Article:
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Addressing Burdensome Records Requests via the Rule-Making Power of Condominium Associations

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Records requests can become quite daunting when a board of directors is faced with a high volume of demands from unit owners asserting their right of inspection of the association’s official records.

Section 718.111(12)(c)(1) of the Florida Condominium Act (“Act”) permits condominium associations to “adopt reasonable rules regarding the frequency, time, location, notice, and manner of record inspections . . . .” The Act, however, stops short of defining the limitations on “frequency” and “time”; two terms that have been the subject of arbitration disputes.

Since the Act lacks clarity, arbitration decisions can offer some guidance to associations regarding record inspection rules. For instance, arbitrators consider it unreasonable to limit a unit owners’ records requests to once a month and for only 8 hours within the entirety of the month as well as limiting the number of documents in a single inspection, to just four documents. The arbitrators have concluded that restricting inspections in this manner infringes upon a unit owner’s right of access to inspect the records and is a direct violation of the Act.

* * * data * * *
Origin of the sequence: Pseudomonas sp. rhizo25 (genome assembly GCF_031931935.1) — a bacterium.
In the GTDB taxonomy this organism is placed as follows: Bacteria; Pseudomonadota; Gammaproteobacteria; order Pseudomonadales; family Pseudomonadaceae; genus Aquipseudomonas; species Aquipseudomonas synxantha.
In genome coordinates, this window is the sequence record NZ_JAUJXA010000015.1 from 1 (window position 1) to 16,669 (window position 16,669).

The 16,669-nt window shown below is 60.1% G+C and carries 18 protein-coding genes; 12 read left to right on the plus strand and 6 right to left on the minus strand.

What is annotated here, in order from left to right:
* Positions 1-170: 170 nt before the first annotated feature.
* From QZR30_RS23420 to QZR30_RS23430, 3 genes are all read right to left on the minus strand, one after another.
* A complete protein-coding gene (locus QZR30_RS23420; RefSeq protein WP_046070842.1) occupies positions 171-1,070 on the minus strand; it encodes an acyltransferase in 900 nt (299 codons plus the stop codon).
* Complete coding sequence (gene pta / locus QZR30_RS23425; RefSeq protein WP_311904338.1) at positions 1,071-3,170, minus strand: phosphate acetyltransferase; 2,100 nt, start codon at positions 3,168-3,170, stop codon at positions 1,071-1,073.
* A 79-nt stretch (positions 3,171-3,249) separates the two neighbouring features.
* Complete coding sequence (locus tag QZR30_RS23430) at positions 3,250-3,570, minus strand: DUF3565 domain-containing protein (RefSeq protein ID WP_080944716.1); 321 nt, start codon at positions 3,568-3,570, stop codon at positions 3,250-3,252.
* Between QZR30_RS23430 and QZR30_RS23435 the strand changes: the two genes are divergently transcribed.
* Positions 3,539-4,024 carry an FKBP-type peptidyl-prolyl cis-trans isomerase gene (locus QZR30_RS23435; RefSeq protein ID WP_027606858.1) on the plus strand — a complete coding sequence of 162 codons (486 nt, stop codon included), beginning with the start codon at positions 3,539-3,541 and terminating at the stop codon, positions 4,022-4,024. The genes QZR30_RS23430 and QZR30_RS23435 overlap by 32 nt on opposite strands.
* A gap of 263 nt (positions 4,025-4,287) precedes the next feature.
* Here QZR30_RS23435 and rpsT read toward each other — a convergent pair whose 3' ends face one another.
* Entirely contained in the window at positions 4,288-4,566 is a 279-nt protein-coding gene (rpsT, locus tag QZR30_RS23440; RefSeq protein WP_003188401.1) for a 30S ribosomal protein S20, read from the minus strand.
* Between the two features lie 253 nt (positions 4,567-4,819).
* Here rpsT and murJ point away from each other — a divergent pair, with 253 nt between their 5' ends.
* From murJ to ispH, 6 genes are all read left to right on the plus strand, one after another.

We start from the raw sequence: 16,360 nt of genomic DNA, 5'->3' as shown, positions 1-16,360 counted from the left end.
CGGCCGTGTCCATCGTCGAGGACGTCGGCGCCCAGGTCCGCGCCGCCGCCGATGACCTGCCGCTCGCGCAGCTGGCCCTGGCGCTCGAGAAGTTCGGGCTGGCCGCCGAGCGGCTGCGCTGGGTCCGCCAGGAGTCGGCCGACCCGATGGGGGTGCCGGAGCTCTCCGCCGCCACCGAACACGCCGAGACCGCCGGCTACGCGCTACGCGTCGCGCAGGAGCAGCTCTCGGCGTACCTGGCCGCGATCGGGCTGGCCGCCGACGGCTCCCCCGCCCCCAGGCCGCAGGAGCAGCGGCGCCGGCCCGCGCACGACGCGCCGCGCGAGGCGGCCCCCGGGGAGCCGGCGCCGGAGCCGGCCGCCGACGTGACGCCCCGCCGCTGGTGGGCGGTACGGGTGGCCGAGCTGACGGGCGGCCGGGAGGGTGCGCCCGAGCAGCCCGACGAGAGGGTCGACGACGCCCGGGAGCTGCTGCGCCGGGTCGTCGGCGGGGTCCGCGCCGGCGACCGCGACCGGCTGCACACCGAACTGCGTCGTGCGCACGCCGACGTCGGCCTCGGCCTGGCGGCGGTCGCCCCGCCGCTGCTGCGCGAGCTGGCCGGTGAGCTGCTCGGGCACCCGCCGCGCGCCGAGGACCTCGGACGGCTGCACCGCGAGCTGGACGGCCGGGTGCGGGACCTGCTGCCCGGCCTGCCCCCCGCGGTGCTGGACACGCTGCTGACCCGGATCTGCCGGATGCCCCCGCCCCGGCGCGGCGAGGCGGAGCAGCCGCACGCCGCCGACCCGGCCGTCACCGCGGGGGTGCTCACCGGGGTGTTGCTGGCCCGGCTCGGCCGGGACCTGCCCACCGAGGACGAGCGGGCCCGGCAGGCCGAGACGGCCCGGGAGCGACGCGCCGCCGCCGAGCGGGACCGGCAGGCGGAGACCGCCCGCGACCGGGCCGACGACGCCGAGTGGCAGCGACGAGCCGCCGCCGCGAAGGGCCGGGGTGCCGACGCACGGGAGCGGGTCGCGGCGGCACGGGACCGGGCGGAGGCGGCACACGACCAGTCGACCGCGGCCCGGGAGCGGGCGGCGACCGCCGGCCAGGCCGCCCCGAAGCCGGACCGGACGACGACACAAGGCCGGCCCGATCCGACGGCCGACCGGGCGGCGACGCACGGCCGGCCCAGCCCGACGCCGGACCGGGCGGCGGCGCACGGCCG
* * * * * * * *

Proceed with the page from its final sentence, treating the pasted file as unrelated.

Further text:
When resolving disputes over records requests, the decisions often focus on the overall impact that rules have on record accessibility. Rules that abridge a unit owner’s right to inspection have a lower likelihood of being upheld by the Department of Business and Professional Regulation (“DBPR”). Instead, the DBPR favors rules that provide reasonable accessibility to conduct inspections of the association’s records.

Associations that wish to create reasonable rules regarding records inspections must do so in a manner which aligns with the DBPR’s arbitration decisions to avoid potential conflict. Due to the complexity of this issue, a community association should discuss its proposed rules with their legal counsel prior to implementation.

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